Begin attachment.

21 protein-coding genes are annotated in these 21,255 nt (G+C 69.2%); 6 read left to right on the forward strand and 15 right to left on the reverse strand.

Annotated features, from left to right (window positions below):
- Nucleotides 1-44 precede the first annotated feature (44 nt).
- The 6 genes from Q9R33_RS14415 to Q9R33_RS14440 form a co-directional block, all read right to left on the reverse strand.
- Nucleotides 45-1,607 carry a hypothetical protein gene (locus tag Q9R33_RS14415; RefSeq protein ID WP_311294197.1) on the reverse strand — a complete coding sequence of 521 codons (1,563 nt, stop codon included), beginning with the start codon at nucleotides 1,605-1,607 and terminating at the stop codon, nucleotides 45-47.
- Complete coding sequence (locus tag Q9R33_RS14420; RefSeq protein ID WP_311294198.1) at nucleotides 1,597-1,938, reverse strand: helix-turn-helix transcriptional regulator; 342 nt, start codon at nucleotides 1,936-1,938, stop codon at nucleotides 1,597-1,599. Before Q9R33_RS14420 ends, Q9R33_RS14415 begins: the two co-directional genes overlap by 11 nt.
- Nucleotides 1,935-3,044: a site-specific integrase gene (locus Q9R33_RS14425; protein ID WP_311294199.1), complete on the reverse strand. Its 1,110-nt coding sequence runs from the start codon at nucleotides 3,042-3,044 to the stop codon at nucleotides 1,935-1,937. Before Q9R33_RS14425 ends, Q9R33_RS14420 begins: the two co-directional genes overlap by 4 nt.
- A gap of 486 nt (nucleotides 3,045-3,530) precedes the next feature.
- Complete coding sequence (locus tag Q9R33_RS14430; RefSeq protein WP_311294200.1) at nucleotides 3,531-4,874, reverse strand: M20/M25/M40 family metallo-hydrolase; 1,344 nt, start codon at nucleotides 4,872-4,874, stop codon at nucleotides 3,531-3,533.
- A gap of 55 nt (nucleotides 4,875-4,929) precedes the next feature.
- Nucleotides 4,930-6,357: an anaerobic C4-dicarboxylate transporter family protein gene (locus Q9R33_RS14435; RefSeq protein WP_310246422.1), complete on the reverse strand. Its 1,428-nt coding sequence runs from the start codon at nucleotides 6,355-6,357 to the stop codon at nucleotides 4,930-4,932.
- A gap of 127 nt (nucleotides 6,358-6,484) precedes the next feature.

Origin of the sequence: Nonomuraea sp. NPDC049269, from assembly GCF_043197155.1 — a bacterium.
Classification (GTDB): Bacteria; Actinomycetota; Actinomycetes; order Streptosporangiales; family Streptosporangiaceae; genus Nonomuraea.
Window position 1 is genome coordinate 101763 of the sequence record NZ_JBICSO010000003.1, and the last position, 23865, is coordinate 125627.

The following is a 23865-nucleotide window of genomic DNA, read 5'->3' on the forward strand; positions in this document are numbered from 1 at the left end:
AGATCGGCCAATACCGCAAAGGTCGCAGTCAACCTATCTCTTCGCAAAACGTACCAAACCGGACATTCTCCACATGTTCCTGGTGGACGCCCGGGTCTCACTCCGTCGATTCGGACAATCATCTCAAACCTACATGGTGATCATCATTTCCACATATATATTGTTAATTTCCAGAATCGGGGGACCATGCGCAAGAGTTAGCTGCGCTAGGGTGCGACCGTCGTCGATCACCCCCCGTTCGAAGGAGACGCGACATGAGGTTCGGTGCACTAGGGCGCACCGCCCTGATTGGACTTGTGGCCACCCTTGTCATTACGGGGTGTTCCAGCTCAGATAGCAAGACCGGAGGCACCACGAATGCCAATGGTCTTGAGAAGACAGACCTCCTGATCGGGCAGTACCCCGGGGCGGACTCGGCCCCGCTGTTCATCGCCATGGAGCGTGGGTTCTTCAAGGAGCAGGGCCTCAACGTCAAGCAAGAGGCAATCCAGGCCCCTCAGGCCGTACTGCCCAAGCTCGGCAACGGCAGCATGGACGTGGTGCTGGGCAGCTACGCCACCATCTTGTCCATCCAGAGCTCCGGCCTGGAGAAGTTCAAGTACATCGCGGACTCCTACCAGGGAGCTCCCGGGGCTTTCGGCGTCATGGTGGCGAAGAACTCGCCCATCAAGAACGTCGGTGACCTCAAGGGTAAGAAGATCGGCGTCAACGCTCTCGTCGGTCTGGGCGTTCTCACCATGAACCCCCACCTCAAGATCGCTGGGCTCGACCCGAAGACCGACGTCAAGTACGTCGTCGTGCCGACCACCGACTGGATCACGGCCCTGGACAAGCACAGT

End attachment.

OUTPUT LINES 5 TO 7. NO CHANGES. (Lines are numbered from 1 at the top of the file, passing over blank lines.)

- Nucleotides 45-1,607 carry a hypothetical protein gene (locus tag Q9R33_RS14415; RefSeq protein ID WP_311294197.1) on the reverse strand — a complete coding sequence of 521 codons (1,563 nt, stop codon included), beginning with the start codon at nucleotides 1,605-1,607 and terminating at the stop codon, nucleotides 45-47.
- Complete coding sequence (locus tag Q9R33_RS14420; RefSeq protein ID WP_311294198.1) at nucleotides 1,597-1,938, reverse strand: helix-turn-helix transcriptional regulator; 342 nt, start codon at nucleotides 1,936-1,938, stop codon at nucleotides 1,597-1,599. Before Q9R33_RS14420 ends, Q9R33_RS14415 begins: the two co-directional genes overlap by 11 nt.
- Nucleotides 1,935-3,044: a site-specific integrase gene (locus Q9R33_RS14425; protein ID WP_311294199.1), complete on the reverse strand. Its 1,110-nt coding sequence runs from the start codon at nucleotides 3,042-3,044 to the stop codon at nucleotides 1,935-1,937. Before Q9R33_RS14425 ends, Q9R33_RS14420 begins: the two co-directional genes overlap by 4 nt.